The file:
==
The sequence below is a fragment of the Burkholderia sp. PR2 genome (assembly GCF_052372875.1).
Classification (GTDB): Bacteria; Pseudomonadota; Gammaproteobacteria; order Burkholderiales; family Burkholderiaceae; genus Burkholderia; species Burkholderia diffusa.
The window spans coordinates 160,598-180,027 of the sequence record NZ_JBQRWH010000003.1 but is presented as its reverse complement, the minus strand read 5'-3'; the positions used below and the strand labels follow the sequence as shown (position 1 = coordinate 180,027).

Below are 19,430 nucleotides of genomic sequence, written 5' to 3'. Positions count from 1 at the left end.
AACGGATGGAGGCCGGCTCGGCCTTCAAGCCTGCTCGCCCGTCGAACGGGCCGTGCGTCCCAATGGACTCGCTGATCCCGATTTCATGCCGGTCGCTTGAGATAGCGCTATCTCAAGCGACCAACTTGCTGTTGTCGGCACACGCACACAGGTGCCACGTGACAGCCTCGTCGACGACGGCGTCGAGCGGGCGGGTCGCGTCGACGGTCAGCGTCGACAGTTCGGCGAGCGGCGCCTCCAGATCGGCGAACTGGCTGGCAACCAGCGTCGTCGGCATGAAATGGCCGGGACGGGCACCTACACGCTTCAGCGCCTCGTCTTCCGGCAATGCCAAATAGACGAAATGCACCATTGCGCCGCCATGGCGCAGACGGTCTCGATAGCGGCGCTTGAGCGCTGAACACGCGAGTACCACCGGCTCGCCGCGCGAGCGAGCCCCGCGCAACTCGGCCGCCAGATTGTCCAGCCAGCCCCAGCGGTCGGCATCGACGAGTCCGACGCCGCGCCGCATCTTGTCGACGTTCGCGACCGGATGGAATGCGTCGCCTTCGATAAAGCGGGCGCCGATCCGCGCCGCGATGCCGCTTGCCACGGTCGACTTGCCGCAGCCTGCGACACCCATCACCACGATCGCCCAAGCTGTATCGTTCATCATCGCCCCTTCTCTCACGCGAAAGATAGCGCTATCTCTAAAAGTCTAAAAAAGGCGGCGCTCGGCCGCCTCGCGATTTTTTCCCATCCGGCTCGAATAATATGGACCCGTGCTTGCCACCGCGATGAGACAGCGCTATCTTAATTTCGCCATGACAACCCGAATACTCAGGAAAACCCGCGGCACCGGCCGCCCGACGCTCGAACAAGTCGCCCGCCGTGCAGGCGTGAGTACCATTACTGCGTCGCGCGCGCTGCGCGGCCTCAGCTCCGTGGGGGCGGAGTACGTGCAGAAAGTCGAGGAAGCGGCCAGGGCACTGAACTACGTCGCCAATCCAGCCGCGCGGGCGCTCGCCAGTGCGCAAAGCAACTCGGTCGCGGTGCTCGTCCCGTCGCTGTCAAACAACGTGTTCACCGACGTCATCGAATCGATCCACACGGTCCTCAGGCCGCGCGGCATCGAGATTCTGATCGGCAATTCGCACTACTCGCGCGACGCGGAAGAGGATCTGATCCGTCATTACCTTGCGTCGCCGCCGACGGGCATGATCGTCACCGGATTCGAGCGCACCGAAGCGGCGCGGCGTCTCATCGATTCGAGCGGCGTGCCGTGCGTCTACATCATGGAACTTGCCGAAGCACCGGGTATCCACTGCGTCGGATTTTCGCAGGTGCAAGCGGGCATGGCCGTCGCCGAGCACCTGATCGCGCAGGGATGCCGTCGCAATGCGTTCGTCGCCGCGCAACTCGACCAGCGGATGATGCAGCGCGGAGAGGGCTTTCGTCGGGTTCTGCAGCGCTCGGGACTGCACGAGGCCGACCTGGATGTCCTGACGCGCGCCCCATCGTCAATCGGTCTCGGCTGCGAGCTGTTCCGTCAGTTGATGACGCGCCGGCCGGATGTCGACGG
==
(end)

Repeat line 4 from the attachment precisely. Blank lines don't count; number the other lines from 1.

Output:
Below are 19,430 nucleotides of genomic sequence, written 5' to 3'. Positions count from 1 at the left end.